Last updated on November 22nd, 2020 at 08:12 am
It’s not a coincidence that the month we celebrate the first Thanksgiving is also Native American Heritage Month.
America’s native people worked for decades to get “an American Indian Day” proclaimed. (In 1914, Red Fox James, a Blackfoot Indian, rode horseback from state to state seeking approval for a day to honor Indians, according to http://nativeamericanheritagemonth.gov.) Finally, in 1990 President George H. W. Bush named November as National American Indian Heritage Month.
I had lived here a long time before I discovered the rich, fascinating and often tragic history of Native Americans in Florida.
Like a lot of people, I thought “Florida’s Indians” were the Seminoles. But it’s a lot more complicated – and interesting – than that simple story line.
In recent years, however, I have visited some wonderful parks and museums that help tell the stories of that history, and the more I learn, the more interested I am.
If you’re looking for a way to learn a bit about Native Americans in Florida, here are some places to go and things to do, ranging from museums to kayak outings to bike trips.
Note: The museum is currently closed because of the pandemic. Check the museum website for update. (Last updated Nov. 22, 2020)
The Ah-Tah-Thi-Ki Museum, which is located on the Big Cypress reservation of the Seminole Tribe, opens with a dramatic multi-screen media presentation and its well-designed dioramas and exhibits explain Seminole history and traditions. This is a first-class museum where it’s easy to spend an hour or two.
A highlight for many visitors is a mile-long boardwalk through a spectacular cypress dome adjacent to the museum. Half-way around, there’s a village designed to look like a tourist outpost from last century, where Seminole artisans create and sell such well-known crafts as beadwork, basketry and wood carvings.
Ah-Tah-Thi-Ki Museum, 34725 West Boundary Road, Clewiston. 877-902-1113. Admission: $10 adults; $7.50 seniors and students 18 and under.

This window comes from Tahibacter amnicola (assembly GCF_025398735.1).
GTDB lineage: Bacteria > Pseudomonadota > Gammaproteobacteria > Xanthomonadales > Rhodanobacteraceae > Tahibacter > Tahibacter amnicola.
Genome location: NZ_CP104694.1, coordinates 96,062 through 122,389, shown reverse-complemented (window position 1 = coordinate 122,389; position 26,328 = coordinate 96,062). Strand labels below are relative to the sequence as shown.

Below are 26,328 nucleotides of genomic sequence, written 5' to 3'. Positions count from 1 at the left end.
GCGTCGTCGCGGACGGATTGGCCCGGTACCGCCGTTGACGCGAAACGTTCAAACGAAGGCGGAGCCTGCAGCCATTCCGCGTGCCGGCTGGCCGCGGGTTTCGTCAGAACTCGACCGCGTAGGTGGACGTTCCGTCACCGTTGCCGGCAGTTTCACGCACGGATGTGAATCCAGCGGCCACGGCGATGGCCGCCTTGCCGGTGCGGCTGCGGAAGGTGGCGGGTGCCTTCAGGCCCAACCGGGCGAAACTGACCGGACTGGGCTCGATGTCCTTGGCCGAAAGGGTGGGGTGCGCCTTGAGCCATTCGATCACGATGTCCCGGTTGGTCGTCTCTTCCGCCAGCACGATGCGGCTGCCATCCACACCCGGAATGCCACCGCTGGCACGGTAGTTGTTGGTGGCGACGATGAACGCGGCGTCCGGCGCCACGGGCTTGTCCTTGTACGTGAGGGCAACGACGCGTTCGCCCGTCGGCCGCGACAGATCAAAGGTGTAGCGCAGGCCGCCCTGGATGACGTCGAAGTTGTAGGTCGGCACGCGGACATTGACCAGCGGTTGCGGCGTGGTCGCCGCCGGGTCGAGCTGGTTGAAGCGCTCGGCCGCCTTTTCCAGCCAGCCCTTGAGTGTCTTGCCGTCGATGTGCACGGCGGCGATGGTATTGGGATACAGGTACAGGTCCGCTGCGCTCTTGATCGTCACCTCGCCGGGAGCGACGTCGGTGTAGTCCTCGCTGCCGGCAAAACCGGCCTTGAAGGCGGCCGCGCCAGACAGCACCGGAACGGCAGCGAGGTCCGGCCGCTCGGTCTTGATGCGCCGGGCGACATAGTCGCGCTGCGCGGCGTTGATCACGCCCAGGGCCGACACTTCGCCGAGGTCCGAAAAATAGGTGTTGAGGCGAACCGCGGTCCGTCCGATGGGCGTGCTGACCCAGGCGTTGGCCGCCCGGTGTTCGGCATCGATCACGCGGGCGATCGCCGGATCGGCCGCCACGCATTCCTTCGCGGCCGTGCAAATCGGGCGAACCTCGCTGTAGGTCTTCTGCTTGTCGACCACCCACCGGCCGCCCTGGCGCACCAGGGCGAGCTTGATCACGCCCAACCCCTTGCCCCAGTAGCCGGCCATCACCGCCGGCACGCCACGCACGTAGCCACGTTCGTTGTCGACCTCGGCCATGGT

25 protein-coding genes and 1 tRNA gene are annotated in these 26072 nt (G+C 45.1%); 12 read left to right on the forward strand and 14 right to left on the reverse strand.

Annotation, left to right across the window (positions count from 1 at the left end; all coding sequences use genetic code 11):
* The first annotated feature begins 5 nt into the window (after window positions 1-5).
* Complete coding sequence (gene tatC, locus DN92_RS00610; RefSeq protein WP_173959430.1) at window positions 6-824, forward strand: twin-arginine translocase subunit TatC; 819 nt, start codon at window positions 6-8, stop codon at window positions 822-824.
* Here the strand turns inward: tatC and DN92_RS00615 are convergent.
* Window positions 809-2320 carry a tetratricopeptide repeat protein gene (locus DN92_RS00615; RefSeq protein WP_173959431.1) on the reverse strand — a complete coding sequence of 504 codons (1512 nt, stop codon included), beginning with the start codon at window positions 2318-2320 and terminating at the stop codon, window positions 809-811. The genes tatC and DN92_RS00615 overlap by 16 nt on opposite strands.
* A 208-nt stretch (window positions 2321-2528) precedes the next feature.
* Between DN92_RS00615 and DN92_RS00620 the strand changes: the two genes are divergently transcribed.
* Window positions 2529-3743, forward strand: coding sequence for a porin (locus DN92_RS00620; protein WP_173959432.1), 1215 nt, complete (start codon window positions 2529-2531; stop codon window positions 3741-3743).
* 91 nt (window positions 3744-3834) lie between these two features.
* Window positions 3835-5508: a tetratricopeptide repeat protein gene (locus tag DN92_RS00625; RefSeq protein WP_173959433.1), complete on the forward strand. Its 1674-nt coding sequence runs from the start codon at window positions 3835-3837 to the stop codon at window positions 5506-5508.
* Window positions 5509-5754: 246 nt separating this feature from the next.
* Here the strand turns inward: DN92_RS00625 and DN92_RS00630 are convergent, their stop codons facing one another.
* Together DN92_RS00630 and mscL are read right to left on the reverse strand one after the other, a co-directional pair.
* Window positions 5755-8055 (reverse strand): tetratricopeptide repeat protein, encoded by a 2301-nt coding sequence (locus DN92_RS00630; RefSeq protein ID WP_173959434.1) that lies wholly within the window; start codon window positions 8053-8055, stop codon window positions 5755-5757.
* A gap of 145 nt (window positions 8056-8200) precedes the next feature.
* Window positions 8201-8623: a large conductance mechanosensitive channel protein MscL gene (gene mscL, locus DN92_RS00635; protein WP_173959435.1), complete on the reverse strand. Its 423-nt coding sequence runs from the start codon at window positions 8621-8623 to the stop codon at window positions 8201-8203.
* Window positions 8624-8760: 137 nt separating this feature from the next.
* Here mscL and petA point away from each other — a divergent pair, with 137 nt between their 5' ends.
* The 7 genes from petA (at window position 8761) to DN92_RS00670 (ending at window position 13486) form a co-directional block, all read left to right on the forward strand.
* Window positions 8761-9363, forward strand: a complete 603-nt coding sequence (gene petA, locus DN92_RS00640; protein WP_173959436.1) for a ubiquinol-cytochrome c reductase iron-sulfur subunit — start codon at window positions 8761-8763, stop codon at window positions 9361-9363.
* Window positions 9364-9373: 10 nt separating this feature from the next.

Directions from I-75: Take Exit 49 for Snake Road, and continue for roughly 17 miles into the Big Cypress Seminole Indian Reservation. The museum is on the left at the intersection of Josie Billie Highway and West Boundary Road.
The Miami Circle is a rare saved-from-the-bulldozer story – and a great place to learn about Florida’s early residents.
About 15 years ago, another luxury condo was planned for a prime riverfront location in downtown Miami. During the routine review of the site by county archaeologists, workers discovered a number of holes cut into the Oolitic limestone bedrock. As they explored, they discovered the holes formed a 38-foot circle, what turned out to be a complex and planned architecture unique to the Tequesta Indians. Eventually, the site that got named the Miami Circle was preserved and opened in February 2011 as a small park.
There’s not a lot to it besides signage and a beautiful location, but here’s a guide to visiting it and making a day of walking or bicycling along Biscayne Bay.
Note: The park is open but the museum is currently closed because of the pandemic. Check the park website for update. (Last updated Nov. 22, 2020)
The Dade Battlefield Historic Park is just off I-75 north of Tampa, and it illustrates well our changing attitudes toward the Seminole Indians.
This beautiful, peaceful park shaded by huge arching oak trees (some of which are 250 years old!) was the site of a major battle in the Second Seminole War. Maj. Francis L. Dade emerged a hero — he and all but three of his 106 men were killed here in an ambush by Seminole Indians in 1835.
But the park’s video and exhibits tell a fuller story. In the Second Seminole War, the Native Americans were resisting the U.S. government’s attempts to move them to Oklahoma. The Seminoles had welcomed former slaves as brothers, much to the disapproval of the white Southerners trying to force them from their land.
Without telling you what to think, the park’s video and exhibits tell a nuanced story of the people and that war. We are left to think about which side was right as we walk past the historic monument that says: “Here fell Major Dade.”
The 80-acre park preserves the land to look the way it did when the battle occurred. There’s a lovely half-mile trail through pine flatwoods, where you have a good chance of spotting gopher tortoises, woodpeckers, songbirds and hawks. The park has a playground plus a picnic area with covered shelters.
Dade Battlefield Historic Park, 7200 Battlefield Parkway, Bushnell . 352-793-4781. Admission is $3 per vehicle.
Every January there is the annual Dade Battle Re-enactment in early January. The battle is re-enacted at 2 p.m. There is a $5 per person admission charge. The event includes period soldier, Seminole and sutler camps, historic arts and crafts demonstrations, cannon firing and more. Details of the 2021 event have not been made available.
4. Paynes Creek Historic State Park
Note: The park is open but the visitor center is currently closed because of the pandemic. Check the park website for update. (Last updated Nov. 22, 2020)